Back-to-school season is in full swing and parents are stocking up on school supplies again. This year, 75 schools across Quebec have committed to making children more aware of the importance of local organic food by taking part in Équiterre’s Schools Take Root campaign.
A strong initiative gains momentum
This unique fundraising campaign, which gives children and their families the opportunity to raise money for school projects by selling organic vegetable baskets sourced from local farmers, has grown by 375% since last year.
“Schools Take Root is a win-win initiative for schools and farmers. More importantly, it’s an excellent opportunity to teach children about the benefits of local organic food,” says Murielle Vrins, Équiterre’s institutional food project manager. “To sell the baskets, children have to understand the added value of this type of food. The activities we’ve provided to participating schools as part of the campaign were designed to help children become sustainable food champions!”
Quebec’s public institutions are slowly making the transition to serving more local organic foods. However, in Denmark, the U.S., and many other countries, sourcing local organic foods in schools, daycares and health care facilities has become the norm. On September 5, Équiterre will be hosting a talk with two health professionals from Denmark and the U.S., and Nourish Health. Local organic food in public institutions: Inspiration from Danish and American models will explain how public institutions in these two countries made the transition and provide an overview of Quebec’s institutional setting.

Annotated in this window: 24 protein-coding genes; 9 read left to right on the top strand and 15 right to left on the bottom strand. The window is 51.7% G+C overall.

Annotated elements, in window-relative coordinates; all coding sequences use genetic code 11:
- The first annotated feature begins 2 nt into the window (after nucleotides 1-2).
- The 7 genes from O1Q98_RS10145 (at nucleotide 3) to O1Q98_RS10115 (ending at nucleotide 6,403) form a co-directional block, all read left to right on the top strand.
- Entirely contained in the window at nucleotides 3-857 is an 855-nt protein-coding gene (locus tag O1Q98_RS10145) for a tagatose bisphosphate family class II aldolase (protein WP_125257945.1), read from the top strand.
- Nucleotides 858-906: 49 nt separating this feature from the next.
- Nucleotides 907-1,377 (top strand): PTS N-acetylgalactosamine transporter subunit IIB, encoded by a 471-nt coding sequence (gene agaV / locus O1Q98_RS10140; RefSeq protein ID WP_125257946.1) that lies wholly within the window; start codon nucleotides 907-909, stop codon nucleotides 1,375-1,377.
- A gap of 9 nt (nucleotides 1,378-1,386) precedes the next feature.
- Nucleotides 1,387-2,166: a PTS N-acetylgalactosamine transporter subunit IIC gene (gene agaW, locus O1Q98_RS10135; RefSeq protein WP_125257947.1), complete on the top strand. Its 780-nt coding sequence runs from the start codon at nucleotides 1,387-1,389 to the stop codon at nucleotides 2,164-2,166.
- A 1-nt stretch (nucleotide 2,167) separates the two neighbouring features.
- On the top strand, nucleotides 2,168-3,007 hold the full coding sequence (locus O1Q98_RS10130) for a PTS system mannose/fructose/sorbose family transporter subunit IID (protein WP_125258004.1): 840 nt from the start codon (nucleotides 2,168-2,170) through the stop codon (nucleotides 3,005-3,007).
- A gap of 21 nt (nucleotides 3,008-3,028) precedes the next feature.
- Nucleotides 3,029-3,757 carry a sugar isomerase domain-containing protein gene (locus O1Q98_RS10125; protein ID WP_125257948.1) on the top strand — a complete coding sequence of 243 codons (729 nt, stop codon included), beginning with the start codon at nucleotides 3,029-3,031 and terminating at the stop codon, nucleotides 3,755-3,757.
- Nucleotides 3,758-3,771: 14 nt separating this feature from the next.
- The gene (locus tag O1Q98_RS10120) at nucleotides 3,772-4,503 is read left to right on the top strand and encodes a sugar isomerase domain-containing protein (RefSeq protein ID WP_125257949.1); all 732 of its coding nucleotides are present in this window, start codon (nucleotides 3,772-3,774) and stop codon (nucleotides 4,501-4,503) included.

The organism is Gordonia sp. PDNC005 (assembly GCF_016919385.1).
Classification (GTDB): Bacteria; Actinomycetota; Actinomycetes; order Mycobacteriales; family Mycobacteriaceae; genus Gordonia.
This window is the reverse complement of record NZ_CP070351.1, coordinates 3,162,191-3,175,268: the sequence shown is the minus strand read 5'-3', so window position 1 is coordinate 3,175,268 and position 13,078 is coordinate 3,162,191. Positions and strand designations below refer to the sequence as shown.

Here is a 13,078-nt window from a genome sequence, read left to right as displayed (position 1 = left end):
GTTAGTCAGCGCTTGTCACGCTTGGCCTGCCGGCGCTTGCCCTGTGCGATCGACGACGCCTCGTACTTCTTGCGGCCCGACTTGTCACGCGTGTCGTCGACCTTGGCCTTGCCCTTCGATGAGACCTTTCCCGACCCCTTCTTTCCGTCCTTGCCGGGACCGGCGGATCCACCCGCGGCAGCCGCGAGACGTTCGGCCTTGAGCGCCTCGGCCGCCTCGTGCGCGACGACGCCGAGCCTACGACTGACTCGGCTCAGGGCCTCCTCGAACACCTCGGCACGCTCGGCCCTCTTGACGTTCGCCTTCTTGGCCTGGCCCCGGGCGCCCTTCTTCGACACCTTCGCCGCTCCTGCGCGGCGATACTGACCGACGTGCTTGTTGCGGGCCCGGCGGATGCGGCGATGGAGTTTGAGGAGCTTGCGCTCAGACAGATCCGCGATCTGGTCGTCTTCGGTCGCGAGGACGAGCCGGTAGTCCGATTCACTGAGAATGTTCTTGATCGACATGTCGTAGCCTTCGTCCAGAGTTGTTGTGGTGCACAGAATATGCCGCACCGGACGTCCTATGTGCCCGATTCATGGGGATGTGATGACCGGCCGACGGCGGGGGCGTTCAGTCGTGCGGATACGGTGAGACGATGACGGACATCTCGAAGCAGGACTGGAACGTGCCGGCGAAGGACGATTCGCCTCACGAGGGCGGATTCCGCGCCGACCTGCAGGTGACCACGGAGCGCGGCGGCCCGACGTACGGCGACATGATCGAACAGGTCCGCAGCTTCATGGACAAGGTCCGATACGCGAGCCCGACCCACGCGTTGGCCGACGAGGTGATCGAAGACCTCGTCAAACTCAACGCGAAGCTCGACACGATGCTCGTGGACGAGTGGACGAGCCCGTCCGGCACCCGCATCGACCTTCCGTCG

CHU Sainte-Justine takes the lead
The Sainte-Justine University Hospital Centre is a good example of a Quebec public institution that has begun the transition. Since June, Délipapilles, the hospital food service, has been preparing meals with locally sourced organic food. Through a partnership with Équiterre, Délipapilles is working directly with three Quebec organic farms from the Bio Locaux collective, which are members of the CAPÉ cooperative and Équiterre's family farmer network.
By providing young patients and their visitors with organic food, the CHU Sainte-Justine has become a great model for other Quebec health care facilities. It certainly makes sense for an institution that cares for people to provide them with healthy, pesticide-free food.
This model could be replicated in all public institutions—great places to promote local organic food—to inspire people to make the right choices for their health and the planet!